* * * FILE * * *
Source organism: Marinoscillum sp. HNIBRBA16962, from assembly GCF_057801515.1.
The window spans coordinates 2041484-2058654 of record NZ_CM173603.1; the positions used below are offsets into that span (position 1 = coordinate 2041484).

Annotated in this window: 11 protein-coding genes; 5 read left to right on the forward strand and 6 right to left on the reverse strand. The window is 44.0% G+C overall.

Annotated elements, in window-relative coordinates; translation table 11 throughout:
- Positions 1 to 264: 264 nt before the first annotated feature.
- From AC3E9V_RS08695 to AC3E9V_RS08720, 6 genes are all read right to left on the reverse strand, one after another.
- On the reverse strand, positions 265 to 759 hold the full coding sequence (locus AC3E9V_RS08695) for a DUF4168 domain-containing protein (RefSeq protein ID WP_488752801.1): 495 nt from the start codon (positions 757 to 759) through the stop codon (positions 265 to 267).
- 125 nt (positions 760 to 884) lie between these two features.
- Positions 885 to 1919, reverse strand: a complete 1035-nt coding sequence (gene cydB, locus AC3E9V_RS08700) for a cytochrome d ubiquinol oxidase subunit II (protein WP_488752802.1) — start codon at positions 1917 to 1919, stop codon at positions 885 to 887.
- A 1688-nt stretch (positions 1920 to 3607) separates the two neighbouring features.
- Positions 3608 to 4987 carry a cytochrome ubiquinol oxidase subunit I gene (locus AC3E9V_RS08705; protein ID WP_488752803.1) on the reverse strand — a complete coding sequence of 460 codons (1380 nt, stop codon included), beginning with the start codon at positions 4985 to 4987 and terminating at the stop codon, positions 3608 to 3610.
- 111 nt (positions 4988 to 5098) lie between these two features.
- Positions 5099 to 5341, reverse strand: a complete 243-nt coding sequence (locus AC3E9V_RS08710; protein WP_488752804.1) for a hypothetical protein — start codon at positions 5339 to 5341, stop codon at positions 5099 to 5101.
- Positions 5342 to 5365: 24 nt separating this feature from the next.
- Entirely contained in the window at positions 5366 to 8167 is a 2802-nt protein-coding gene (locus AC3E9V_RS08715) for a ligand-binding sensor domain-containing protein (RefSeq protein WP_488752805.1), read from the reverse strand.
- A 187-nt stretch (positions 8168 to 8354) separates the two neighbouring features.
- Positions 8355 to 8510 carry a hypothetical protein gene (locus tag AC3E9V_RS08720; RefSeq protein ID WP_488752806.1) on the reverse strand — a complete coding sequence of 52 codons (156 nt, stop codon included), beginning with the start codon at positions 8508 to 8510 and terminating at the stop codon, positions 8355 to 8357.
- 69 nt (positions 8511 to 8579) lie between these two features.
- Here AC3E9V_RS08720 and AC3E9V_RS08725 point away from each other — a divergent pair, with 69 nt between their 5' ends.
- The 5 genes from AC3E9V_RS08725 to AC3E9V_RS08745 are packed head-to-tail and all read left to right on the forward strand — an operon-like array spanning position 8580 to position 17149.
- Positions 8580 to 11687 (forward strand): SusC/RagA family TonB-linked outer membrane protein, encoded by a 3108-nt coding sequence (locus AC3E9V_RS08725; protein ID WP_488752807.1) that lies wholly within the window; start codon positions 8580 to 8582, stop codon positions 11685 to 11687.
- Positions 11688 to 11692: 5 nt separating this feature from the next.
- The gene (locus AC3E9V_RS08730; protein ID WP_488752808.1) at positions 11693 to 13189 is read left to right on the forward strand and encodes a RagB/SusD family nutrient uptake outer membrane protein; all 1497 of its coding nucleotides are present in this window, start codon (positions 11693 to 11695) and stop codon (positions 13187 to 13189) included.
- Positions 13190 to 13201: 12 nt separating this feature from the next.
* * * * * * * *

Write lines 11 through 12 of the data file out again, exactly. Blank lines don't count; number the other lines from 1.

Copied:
- Positions 3608 to 4987 carry a cytochrome ubiquinol oxidase subunit I gene (locus AC3E9V_RS08705; protein ID WP_488752803.1) on the reverse strand — a complete coding sequence of 460 codons (1380 nt, stop codon included), beginning with the start codon at positions 4985 to 4987 and terminating at the stop codon, positions 3608 to 3610.
- 111 nt (positions 4988 to 5098) lie between these two features.